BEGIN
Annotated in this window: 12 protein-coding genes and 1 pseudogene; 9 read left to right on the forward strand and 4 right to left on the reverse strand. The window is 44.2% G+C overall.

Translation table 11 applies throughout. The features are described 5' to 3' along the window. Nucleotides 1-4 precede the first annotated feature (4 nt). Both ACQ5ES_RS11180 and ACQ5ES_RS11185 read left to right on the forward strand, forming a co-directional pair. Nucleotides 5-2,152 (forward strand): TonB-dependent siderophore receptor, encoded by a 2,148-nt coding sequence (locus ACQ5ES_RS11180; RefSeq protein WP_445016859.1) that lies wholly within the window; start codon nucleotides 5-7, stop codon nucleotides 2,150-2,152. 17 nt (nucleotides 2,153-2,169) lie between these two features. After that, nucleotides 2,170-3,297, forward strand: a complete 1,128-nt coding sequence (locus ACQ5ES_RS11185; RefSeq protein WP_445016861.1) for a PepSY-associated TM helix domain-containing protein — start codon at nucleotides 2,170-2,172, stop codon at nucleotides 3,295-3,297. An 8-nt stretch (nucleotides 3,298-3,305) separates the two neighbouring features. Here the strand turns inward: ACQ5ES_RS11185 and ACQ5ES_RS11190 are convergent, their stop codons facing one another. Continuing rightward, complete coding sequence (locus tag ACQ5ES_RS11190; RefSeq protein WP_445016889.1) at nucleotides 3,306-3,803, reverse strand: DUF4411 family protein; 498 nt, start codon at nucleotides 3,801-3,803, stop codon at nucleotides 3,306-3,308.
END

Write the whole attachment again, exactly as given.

Annotated in this window: 12 protein-coding genes and 1 pseudogene; 9 read left to right on the forward strand and 4 right to left on the reverse strand. The window is 44.2% G+C overall.

Translation table 11 applies throughout. The features are described 5' to 3' along the window. Nucleotides 1-4 precede the first annotated feature (4 nt). Both ACQ5ES_RS11180 and ACQ5ES_RS11185 read left to right on the forward strand, forming a co-directional pair. Nucleotides 5-2,152 (forward strand): TonB-dependent siderophore receptor, encoded by a 2,148-nt coding sequence (locus ACQ5ES_RS11180; RefSeq protein WP_445016859.1) that lies wholly within the window; start codon nucleotides 5-7, stop codon nucleotides 2,150-2,152. 17 nt (nucleotides 2,153-2,169) lie between these two features. After that, nucleotides 2,170-3,297, forward strand: a complete 1,128-nt coding sequence (locus ACQ5ES_RS11185; RefSeq protein WP_445016861.1) for a PepSY-associated TM helix domain-containing protein — start codon at nucleotides 2,170-2,172, stop codon at nucleotides 3,295-3,297. An 8-nt stretch (nucleotides 3,298-3,305) separates the two neighbouring features. Here the strand turns inward: ACQ5ES_RS11185 and ACQ5ES_RS11190 are convergent, their stop codons facing one another. Continuing rightward, complete coding sequence (locus tag ACQ5ES_RS11190; RefSeq protein WP_445016889.1) at nucleotides 3,306-3,803, reverse strand: DUF4411 family protein; 498 nt, start codon at nucleotides 3,801-3,803, stop codon at nucleotides 3,306-3,308.